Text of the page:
Monographs Details: Astragalus insularis var. quentinus M.E.Jones
Authors:Rupert C. Barneby
Authority: Barneby, Rupert C. 1964. Atlas of North American Astragalus. Mem. New York Bot. Gard. 13(2): 597-1188.
Family:Fabaceae
Description:Variety Description - More densely pubescent than var. insularis, the herbage greenish-cinereous, the leaflets glabrous above; stems 0.6-2.5 dm. long; leaflets (7) 11-19, narrowly elliptic, acute; pod (0.9) 1.1—1.8 cm. long, (7.5) 10-14 mm. in diameter, subsymmetrically ovoid or subglobose, the beak very short and obscure, 1-2.5 mm. long, the funicular flange 0.3-0.5 mm. wide.

Distribution and Ecology - Sandy plains, alkaline flats, stony washes, and openings in coastal scrub, sometimes on burns, 10—600 feet, locally plentiful but known only from San Quintín Bay and south to the north edge of the Viscaino Desert, on the Pacific side of the Baja California peninsula in lat 30°-30° 50' N.—Map No. 116.— February to April.

Discussion:The San Quintínin milk-vetch, var. quentinus, differs from other forms of A. insularis in its subsymmetrically ellipsoid or almost globose, obscurely beaked or almost beakless pod, and from var. insularis (with which it has in common leaflets acute and glabrous above) in being more densely pubescent, with ashen rather than deep green foliage. The pod greatly resembles that of A. Wootoni in outline, but the plants may be distinguished from all phases of that species by their acute leaflets and short calyx-teeth; in addition, the pod is of thinner texture, speckled with reddish-purple, and mostly 8-10- rather than 12-20-ovulate. There can be no doubt that its immediate relationship lies with A. insularis, as Jones clearly realized, and not with the allopatric Candolleanae of Phaca with which Rydberg associated it (1929, p. 351) under the title of P. Pondii. It so happens that the isotypus of var. quentinus most readily available to Rydberg (that at NY) is an uncommonly robust sample of the variety, and might be interpreted as a short-lived perennial. However, other material from San Quintín Bay and nearby Socorro show that the plants are normally fleeting annuals of three or four months duration.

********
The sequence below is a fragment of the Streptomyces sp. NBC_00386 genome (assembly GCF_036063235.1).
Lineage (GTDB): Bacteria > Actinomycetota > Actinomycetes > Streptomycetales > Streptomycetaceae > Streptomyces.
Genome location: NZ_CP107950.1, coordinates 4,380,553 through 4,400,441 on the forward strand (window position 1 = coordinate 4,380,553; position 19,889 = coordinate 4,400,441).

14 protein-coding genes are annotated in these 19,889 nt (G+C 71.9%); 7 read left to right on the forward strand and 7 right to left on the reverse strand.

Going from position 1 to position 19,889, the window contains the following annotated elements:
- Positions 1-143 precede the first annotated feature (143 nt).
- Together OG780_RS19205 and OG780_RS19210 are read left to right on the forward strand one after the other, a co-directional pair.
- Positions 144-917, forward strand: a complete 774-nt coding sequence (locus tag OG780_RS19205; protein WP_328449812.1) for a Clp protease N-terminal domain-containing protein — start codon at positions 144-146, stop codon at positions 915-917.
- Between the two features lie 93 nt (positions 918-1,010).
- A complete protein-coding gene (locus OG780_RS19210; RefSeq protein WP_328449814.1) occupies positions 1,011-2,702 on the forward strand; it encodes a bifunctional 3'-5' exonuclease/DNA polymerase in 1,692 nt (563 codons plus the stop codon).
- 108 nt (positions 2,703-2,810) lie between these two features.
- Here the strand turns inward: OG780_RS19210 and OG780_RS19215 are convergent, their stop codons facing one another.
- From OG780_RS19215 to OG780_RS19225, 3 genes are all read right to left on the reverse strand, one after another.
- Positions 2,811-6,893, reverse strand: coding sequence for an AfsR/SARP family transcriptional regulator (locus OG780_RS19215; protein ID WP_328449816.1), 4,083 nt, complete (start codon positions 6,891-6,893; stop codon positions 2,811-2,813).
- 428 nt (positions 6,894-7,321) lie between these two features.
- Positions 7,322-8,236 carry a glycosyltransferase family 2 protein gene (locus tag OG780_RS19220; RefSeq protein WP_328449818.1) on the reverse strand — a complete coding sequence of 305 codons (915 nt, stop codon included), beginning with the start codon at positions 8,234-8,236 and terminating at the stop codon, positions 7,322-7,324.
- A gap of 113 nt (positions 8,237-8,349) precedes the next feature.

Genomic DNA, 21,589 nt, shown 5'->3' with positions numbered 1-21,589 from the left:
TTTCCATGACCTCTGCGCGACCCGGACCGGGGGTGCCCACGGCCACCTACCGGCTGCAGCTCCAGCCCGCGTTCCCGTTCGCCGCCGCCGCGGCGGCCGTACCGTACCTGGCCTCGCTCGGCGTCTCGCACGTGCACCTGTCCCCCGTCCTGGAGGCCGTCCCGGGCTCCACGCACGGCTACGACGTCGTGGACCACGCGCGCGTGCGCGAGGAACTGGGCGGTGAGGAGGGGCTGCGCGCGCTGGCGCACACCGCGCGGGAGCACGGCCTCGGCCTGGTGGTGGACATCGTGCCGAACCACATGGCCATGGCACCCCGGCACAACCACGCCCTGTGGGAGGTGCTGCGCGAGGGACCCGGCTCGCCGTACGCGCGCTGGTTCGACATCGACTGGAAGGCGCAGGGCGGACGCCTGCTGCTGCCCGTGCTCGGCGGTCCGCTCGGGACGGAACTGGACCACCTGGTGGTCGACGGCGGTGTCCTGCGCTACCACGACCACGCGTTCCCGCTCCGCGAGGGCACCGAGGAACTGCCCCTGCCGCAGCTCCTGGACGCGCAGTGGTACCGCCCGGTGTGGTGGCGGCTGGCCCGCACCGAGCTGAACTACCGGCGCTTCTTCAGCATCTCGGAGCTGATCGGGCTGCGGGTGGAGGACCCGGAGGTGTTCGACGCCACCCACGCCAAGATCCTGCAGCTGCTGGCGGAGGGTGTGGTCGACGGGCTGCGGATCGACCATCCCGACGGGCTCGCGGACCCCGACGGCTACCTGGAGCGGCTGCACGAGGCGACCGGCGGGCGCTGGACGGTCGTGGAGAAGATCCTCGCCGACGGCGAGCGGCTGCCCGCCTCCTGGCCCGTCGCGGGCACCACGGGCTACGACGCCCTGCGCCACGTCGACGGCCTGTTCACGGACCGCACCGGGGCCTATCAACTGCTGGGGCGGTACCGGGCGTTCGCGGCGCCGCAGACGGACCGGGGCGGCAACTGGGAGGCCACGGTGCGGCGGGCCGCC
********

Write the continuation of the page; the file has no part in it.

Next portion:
Distribution:Baja California Mexico North America|